Guthrie addressed the “deportees” by name;
The undocumented are far less blessed.
In shadow and light, they hide, Pride and Shame,
As dead, without lament, headstone, or rest.
They’ve not raised-seal certificates of birth
Or nine-digit cards that voice who they are,
No forms to confirm residence on Earth;
Though here, still irretrievably afar.
It would seem, then, they can be who they choose to,
But they cannot be who they were meant to be.
And if hiding is all that they’re used to,
If safety is invisibility,
How does one incent their civil order
When Heaven resides this side of the border?
Thomas Locicero’s poems have appeared or are forthcoming in Roanoke Review, Boston Literary Magazine, Long Island Quarterly, Jazz Cigarette, Antarctica Journal, Hobart, Ponder Review, vox poetica, Poetry Pacific, Brushfire, Indigo Lit, Saw Palm, Fine Lines, New Thoreau Quarterly, and Birmingham Arts Journal, among others. He resides in Broken Arrow, OK.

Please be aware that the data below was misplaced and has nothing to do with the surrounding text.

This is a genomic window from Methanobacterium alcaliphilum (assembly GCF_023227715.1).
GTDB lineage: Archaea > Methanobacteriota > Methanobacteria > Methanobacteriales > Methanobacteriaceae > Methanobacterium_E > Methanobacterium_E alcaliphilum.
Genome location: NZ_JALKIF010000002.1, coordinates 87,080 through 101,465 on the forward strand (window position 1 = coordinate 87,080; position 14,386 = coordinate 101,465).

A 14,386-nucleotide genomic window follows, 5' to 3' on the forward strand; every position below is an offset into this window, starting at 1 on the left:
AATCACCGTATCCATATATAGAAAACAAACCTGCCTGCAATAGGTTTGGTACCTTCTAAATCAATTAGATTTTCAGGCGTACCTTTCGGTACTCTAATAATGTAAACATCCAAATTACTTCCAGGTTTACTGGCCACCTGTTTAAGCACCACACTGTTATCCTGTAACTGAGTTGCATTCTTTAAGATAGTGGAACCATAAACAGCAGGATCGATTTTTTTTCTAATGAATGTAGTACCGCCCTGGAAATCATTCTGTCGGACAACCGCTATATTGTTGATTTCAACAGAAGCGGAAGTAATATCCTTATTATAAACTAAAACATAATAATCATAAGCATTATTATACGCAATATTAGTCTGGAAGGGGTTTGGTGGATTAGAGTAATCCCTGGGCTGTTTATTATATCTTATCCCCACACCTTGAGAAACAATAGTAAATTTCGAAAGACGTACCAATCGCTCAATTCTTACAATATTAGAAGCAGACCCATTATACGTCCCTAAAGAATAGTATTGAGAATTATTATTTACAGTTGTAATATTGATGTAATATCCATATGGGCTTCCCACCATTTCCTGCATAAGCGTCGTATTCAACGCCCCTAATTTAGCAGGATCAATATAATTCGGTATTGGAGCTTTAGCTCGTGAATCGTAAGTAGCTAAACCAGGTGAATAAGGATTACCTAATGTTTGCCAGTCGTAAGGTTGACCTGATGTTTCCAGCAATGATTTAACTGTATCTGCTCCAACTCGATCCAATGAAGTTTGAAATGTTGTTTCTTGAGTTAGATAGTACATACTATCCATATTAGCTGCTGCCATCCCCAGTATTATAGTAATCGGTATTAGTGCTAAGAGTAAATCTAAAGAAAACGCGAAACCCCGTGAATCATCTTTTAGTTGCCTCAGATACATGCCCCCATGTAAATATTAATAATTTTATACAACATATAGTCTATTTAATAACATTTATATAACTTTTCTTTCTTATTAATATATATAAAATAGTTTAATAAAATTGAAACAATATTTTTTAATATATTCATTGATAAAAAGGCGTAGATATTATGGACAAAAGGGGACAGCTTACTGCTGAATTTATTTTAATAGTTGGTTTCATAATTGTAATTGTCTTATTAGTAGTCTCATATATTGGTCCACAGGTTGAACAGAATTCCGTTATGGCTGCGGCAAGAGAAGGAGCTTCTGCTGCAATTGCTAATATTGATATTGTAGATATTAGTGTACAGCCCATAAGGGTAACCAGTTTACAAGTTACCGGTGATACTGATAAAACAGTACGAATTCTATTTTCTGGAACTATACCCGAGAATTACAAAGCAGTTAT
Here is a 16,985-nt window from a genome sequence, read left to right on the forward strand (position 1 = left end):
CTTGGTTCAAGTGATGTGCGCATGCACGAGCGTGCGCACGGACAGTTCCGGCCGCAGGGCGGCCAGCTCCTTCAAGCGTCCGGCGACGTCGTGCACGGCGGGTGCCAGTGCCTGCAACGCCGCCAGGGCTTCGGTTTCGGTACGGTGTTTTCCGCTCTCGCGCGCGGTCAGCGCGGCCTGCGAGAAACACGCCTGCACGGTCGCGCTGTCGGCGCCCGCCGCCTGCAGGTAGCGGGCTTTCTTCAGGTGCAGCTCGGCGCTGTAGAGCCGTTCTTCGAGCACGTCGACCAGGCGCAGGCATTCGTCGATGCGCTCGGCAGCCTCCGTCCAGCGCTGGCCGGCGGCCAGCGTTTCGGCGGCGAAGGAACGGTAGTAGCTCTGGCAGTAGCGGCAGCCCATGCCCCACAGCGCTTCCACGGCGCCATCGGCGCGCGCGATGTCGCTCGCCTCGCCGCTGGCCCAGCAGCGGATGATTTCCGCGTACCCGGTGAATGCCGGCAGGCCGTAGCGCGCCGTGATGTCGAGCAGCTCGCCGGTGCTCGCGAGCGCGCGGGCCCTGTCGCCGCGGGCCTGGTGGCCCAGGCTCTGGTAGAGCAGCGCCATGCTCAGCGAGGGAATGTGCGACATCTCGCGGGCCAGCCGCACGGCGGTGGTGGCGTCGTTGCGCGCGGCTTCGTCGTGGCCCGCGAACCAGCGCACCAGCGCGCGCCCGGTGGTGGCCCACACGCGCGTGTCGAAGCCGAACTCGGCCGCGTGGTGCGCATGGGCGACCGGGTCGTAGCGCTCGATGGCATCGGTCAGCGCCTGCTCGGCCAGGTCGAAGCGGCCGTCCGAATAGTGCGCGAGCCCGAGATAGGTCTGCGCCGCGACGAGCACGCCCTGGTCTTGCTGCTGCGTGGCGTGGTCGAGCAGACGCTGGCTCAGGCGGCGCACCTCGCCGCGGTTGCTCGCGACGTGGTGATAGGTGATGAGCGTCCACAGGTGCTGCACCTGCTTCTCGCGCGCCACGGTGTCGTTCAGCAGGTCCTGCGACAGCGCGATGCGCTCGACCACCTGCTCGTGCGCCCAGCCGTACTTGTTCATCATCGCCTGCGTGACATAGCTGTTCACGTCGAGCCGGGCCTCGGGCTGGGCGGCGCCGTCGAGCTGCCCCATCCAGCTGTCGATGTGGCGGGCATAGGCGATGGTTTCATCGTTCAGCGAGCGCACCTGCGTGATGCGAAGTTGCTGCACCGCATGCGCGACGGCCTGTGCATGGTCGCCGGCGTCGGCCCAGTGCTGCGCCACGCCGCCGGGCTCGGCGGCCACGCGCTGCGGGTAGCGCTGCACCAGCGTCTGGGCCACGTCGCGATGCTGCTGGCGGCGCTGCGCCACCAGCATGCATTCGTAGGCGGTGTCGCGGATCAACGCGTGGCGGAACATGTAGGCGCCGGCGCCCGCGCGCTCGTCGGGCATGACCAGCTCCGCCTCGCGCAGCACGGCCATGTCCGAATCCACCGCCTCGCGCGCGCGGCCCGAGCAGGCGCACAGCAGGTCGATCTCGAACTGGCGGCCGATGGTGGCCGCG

Guest Editor Roy J. Beckemeyer is President of the Kansas Authors Club. His poetry book, Music I Once Could Dance To (Coal City Press, 2014) was a 2015 Kansas Notable Book.